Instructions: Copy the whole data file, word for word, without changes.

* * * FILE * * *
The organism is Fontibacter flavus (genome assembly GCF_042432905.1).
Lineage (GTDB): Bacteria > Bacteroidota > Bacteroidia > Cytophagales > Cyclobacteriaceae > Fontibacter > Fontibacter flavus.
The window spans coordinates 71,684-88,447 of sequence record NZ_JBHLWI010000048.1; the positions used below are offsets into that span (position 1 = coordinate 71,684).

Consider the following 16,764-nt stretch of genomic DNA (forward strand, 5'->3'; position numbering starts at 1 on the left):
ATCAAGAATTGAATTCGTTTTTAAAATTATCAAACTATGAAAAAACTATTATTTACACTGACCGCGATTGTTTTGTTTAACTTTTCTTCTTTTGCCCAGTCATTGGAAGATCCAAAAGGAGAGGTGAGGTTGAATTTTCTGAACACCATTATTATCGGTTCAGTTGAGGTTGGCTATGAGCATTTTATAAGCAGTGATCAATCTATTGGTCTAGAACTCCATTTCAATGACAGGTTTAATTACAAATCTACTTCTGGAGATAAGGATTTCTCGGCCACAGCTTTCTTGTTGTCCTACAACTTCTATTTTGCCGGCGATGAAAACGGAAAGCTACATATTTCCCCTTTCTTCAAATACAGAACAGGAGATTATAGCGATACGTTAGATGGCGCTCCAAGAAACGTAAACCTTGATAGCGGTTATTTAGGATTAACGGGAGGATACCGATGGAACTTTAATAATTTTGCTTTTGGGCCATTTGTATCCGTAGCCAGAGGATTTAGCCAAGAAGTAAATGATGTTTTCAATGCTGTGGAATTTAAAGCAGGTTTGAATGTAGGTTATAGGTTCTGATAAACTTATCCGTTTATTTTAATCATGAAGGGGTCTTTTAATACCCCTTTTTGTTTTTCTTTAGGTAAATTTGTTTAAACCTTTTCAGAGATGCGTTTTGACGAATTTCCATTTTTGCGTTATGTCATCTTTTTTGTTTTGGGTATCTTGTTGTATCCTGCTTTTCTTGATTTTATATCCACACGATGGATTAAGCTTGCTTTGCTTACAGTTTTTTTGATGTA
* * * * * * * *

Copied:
The organism is Fontibacter flavus (genome assembly GCF_042432905.1).
Lineage (GTDB): Bacteria > Bacteroidota > Bacteroidia > Cytophagales > Cyclobacteriaceae > Fontibacter > Fontibacter flavus.
The window spans coordinates 71,684-88,447 of sequence record NZ_JBHLWI010000048.1; the positions used below are offsets into that span (position 1 = coordinate 71,684).

Consider the following 16,764-nt stretch of genomic DNA (forward strand, 5'->3'; position numbering starts at 1 on the left):
ATCAAGAATTGAATTCGTTTTTAAAATTATCAAACTATGAAAAAACTATTATTTACACTGACCGCGATTGTTTTGTTTAACTTTTCTTCTTTTGCCCAGTCATTGGAAGATCCAAAAGGAGAGGTGAGGTTGAATTTTCTGAACACCATTATTATCGGTTCAGTTGAGGTTGGCTATGAGCATTTTATAAGCAGTGATCAATCTATTGGTCTAGAACTCCATTTCAATGACAGGTTTAATTACAAATCTACTTCTGGAGATAAGGATTTCTCGGCCACAGCTTTCTTGTTGTCCTACAACTTCTATTTTGCCGGCGATGAAAACGGAAAGCTACATATTTCCCCTTTCTTCAAATACAGAACAGGAGATTATAGCGATACGTTAGATGGCGCTCCAAGAAACGTAAACCTTGATAGCGGTTATTTAGGATTAACGGGAGGATACCGATGGAACTTTAATAATTTTGCTTTTGGGCCATTTGTATCCGTAGCCAGAGGATTTAGCCAAGAAGTAAATGATGTTTTCAATGCTGTGGAATTTAAAGCAGGTTTGAATGTAGGTTATAGGTTCTGATAAACTTATCCGTTTATTTTAATCATGAAGGGGTCTTTTAATACCCCTTTTTGTTTTTCTTTAGGTAAATTTGTTTAAACCTTTTCAGAGATGCGTTTTGACGAATTTCCATTTTTGCGTTATGTCATCTTTTTTGTTTTGGGTATCTTGTTGTATCCTGCTTTTCTTGATTTTATATCCACACGATGGATTAAGCTTGCTTTGCTTACAGTTTTTTTGATGTA